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Tuesday, January 29 • 6:00pm - 9:00pm
(P68) Sensory Development and Navigation in Larval Grass Carp

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AUTHORS. Amy E. George, Benjamin H. Stahlschmidt, Cayla L. Carlson – U.S. Geological Survey; Rafael O. Tinoco, Andres F. Prada – University of Illinois; Duane C. Chapman, U.S. Geological Survey

ABSTRACT. Sensory input and systems are critical for organisms to respond to their environment, allowing movement to suitable habitat and potential escape from predators.  While many aspects of grass carp ontogeny have been described, neurosensory development remains unclear.  Previous studies have shown that phototaxis occurs in larval grass carp, which was a basis for the successful deployment of light traps as a collection gear for larval carp.  However, other cues, such as chemotaxis, rheotaxis, and phonotaxis have not been studied for grass carp larvae, and it remains unclear when a response would begin to occur.  Using behavioral tests, we looked at phonotaxis and chemotaxis from initial gas bladder inflation to the development of the second gas bladder chamber (the period where larvae leave the mainstem river and move into nursery areas). Rheotaxis was examined from hatch through gas bladder inflation by quantifying orientation in a laboratory flume.  Grass carp larvae showed no preference for any chemosensory stimulus tested, and auditory stimuli elicited very little reaction except at frequencies above 1000hz and volumes up to 30 decibels higher than ambient noise.  Larvae showed a consistent orientation facing into the flow at most developmental stages, suggesting that rheotaxis may be the earliest developing sense and most critical for navigation. By knowing how and when different sensory systems develop in grass carp larvae, control measures may be developed that attract or deter larvae from specific areas.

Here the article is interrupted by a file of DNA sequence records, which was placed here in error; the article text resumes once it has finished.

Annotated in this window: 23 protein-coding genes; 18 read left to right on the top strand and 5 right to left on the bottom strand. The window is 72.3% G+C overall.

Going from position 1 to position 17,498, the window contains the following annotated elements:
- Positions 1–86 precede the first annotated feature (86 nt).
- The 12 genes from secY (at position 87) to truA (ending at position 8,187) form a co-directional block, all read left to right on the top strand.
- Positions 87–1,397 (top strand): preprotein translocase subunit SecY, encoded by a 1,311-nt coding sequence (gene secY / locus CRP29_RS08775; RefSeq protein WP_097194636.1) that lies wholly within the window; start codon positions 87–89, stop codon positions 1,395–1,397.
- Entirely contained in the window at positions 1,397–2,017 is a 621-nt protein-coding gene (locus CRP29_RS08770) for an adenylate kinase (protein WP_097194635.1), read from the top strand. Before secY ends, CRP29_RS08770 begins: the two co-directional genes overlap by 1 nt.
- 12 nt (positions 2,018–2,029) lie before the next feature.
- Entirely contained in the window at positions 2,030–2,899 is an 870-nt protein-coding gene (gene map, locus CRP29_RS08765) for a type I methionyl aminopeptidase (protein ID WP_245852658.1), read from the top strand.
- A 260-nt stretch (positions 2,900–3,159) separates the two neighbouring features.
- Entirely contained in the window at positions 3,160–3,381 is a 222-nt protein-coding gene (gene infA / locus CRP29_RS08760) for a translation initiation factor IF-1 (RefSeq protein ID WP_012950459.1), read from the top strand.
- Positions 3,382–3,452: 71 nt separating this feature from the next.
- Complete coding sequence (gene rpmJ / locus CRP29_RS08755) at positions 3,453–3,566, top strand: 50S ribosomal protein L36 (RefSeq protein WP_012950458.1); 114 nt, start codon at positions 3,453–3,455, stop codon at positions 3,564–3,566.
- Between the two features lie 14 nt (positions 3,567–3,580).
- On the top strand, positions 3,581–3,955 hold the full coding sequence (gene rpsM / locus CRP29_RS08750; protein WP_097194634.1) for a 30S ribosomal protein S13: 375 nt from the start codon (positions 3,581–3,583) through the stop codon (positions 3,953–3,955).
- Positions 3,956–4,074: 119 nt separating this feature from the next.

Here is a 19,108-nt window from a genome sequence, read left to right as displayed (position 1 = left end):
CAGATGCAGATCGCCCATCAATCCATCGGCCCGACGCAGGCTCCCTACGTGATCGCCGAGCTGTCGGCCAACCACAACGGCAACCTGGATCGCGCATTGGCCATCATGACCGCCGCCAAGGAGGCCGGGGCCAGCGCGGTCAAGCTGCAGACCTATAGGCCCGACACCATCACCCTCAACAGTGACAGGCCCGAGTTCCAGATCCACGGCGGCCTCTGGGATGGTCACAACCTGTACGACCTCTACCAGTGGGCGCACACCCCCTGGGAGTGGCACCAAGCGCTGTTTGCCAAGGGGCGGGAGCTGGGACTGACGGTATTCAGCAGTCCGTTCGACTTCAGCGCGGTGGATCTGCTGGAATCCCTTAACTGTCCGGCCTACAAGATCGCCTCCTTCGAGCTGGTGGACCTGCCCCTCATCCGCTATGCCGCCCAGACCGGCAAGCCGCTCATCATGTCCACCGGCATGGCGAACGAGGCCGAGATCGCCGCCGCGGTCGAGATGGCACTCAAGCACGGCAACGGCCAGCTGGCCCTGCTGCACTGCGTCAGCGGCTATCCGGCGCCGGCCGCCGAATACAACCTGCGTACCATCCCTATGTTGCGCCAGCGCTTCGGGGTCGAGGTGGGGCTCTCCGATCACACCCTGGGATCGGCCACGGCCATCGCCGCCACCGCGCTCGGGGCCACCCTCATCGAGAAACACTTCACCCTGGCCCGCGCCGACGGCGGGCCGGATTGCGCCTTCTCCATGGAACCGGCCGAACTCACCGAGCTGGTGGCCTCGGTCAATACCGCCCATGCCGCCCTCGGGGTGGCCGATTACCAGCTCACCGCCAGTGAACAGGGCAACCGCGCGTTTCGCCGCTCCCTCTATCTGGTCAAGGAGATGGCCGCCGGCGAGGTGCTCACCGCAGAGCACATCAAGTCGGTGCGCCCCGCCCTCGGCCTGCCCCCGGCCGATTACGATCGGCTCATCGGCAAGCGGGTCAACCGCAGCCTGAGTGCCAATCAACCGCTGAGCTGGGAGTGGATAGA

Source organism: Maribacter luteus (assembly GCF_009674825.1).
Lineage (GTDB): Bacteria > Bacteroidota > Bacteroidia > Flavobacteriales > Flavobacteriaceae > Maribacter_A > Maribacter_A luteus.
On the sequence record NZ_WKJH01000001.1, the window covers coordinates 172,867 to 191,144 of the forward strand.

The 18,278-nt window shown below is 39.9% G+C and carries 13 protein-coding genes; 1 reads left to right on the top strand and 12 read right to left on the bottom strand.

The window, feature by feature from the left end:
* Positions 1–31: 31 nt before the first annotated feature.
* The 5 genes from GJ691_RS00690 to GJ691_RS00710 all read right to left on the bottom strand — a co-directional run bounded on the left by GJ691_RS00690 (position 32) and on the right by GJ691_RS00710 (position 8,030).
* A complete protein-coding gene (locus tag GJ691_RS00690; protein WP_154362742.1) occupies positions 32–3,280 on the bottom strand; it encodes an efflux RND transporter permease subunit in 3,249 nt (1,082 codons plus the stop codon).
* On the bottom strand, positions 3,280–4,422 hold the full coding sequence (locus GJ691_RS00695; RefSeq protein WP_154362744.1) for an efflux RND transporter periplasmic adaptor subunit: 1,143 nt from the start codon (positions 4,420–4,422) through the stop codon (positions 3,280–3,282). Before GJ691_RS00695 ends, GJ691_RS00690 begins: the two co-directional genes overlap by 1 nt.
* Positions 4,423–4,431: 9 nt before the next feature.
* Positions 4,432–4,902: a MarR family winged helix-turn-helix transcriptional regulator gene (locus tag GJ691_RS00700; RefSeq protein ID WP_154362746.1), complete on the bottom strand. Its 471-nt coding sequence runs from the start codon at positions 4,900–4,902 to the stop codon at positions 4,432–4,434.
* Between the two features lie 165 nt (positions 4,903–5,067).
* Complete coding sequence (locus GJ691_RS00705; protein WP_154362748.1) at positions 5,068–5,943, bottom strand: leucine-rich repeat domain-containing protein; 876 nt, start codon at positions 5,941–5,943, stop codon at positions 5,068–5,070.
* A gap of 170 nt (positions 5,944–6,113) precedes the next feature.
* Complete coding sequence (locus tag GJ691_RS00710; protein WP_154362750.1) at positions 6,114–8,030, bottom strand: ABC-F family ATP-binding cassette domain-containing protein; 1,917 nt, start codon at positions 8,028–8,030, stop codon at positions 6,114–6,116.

Tuesday January 29, 2019 6:00pm - 9:00pm
SUPERIOR BALLROOM C/D

Attendees (1)